Gwinnett schools holding state's first girls football league

Friday night lights are something special in Georgia. Lately, however, the Tuesday night lights are starting to shine bright as well.

"Literally, we have these conversations, [like] 'if I was a guy, I wonder if I'd play football,'" said Discovery High School senior Rion McDowell. "Now this opportunity has been given, we don't have to wonder, we actually get to do."

McDowell is part of Gwinnett County Public Schools' new girls flag football league, now 3 weeks into its inaugural season.

"I'm very really very happy they brought it because I don't play any other sports," said Central Gwinnett quarterback Amaria Zachery. "Football is like ... I feel like that's for me."

The league is sponsored by the Atlanta Falcons, the Arthur Blank Foundation, USA Football and ESPN. Schools found out early this school year that play would start, so tryouts and games got going pretty quickly -- meaning a lot of learning in a short period of time for players and coaches.

"Most people didn't know how to play," said Grayson senior Liby Stewart. "It was more, get the basics down, learn, become a family, become a team."

Gwinnett County's league is the first sponsored flag football program in the state of Georgia, and others may be close behind. Atlanta Public Schools announced this week they'd be starting a girls flag football program for 7th- and 8th-graders, also with help from sponsors including the Atlanta Falcons.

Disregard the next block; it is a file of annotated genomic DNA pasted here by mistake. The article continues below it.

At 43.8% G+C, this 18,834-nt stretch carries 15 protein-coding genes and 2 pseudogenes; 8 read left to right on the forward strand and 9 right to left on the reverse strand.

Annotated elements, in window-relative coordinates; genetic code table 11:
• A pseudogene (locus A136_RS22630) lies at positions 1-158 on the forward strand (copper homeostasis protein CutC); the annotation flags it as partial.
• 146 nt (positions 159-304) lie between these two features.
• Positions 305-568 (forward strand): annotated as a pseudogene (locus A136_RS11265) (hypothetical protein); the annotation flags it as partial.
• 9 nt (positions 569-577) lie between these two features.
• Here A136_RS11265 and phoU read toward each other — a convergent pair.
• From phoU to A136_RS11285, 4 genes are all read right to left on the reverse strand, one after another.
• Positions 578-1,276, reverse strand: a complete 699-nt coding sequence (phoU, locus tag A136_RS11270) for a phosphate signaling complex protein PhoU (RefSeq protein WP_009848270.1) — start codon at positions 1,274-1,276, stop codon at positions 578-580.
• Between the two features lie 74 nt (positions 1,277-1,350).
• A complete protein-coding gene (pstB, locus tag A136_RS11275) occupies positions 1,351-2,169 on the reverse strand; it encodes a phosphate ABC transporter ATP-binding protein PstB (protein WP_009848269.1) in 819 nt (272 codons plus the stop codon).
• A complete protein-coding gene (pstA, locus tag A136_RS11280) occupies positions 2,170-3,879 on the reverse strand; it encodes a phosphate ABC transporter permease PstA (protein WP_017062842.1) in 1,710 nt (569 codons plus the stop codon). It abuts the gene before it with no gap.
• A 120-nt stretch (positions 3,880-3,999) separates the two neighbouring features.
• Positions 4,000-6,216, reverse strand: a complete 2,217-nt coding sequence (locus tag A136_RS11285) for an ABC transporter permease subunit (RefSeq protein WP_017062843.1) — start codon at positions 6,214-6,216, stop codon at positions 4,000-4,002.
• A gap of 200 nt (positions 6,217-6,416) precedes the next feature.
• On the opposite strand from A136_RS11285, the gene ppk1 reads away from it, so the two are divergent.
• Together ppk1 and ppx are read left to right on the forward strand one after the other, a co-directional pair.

"I feel like every county should do," said Discovery High's Madison Boerner. "I think Gwinnett County is the starter of it and it's definitely going to take off."

The GHSA says it would take time to add girls flag football as a state-wide sport. If it shows consistent growth over several years, then, according to a GHSA constitution by-law, "The GHSA Executive Director will appoint a committee and a sport liaison to monitor the sport."

Still, getting this chance is meaningful for the players involved. McDowell says she was invited to Monday's Atlanta Falcons game as a representative of her team, and was surprised when she talked to girls who played middle school football, and found out they were excited to see older girls getting the chance, too.

"It gives girls a place at the table sports-wise," said McDowell. "A lot of the times, it's dominated by guys. Our boys, the football players are so supportive. Our principal comes to every single game. It's really invigorating. It's a really great experience that I'm glad I got to be a part of."